In the course of a rally stage, however, the area of the contact patch of all four tyres falls by some 20%. To grasp the importance of this, consider that the contact patch of each tyre is approximately 100 sq. cm, which we will say is equivalent to 100 million molecules of rubber in direct contact with the asphalt.
The grip produced by the tyre is dependent on two cumulative phenomena: indentation, the result of micro-irregularities in the road surface, and adhesion. Indentation is the result of interaction between the particles of bitumen and the particles of rubber, a process which accounts for 70% of tyres' total grip and which is measured in millimetres.The remaining 30% are the result of adhesion which is the product of electro-chemical bonding between the asphalt and elastomer molecules. The unit of measurement in this case is angstroms.
A drop-off in the molecular bonding
Some 15km after the start of the stage, and on top of the increase in the temperature of the rubber molecules, there are 20 million less of the latter serving as a bonding agent and this means a smaller contact patch. The 80 million molecules still in contact with the asphalt are not only hotter but they must also produce a bigger effort in order to make up for the loss of molecular bonding and ensure the consistency of the tyres' performance .
Michelin has consequently sought to delay this variation in the size of the contact patch and the drop-off of molecular bonding as long as possible. In 1996, Michelin's engineers introduced an air pressure control system but this solution was immediately outlawed by the FIA. Today, no means of artificially controlling variations in air pressure are permitted. Meanwhile, in rallying, the positive benefits of nitrogen - an inert gas employed increasingly in road tyres - would be cancelled out by the lubricant that serves to ease the fitting of the ATS mousse inside the covers. Drivers and co-drivers are however authorised to adjust the pressure of their tyres between stages.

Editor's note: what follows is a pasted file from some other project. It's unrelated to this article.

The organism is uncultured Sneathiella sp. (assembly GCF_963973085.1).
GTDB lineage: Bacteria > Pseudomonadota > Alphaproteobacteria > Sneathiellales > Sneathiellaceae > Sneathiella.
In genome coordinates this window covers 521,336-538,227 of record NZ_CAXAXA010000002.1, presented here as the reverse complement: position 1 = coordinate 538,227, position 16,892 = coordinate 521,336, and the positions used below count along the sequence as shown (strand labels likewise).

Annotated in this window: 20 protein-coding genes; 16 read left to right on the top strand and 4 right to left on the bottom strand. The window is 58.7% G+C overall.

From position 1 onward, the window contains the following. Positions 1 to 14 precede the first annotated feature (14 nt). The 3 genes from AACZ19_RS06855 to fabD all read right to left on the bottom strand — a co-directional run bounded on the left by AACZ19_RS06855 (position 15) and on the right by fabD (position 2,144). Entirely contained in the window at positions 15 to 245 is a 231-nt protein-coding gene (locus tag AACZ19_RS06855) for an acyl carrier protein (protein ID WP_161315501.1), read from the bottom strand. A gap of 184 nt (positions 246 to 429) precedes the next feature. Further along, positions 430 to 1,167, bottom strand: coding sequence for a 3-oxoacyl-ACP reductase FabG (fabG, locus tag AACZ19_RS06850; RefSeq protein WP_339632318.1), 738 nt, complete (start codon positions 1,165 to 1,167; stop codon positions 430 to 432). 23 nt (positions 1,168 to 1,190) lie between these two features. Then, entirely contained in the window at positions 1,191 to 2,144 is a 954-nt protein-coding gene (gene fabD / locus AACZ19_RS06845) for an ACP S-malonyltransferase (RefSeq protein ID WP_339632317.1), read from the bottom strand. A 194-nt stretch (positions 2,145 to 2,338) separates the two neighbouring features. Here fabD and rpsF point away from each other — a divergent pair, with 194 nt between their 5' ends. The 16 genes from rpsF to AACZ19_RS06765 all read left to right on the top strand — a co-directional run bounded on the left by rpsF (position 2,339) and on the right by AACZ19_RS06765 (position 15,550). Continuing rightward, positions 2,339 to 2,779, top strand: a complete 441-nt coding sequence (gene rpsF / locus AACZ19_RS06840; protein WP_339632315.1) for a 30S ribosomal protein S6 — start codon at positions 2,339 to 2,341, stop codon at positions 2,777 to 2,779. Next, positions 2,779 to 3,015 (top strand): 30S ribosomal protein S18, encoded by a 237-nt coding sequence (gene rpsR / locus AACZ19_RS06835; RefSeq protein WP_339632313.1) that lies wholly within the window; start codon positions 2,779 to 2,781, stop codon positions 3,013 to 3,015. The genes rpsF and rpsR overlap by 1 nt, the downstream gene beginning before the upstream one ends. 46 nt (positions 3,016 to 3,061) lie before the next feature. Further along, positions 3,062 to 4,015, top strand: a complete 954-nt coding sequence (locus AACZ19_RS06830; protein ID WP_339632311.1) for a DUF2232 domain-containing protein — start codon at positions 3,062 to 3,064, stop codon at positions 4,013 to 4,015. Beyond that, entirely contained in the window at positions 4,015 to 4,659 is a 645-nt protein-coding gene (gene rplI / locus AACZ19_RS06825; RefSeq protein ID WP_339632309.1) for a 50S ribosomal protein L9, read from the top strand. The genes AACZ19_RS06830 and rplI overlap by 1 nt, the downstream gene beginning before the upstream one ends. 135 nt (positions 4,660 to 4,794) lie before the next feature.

The chemists at Michelin have consequently worked on the molecules of the compound themselves with a view to making them more versatile. In addition to the grip they offer, these molecules become 'fortified' between 15and 30 km into the stage in order to supply an even bigger effort. The way they do this is obviously a very closely guarded secret!
On damp road surfaces, the situation is different. The tyres are submitted to fewer constraints, the temperature of the rubber does not climb so high, nor so quickly, and the size of the contact patch between the tyre and the ground is more constant. The tyres do not degrade so much which means that delivering consistent performance is no longer as problematic. Accordingly, rain tends to level out the importance of the car/tyre package and places the focus more on driver skill.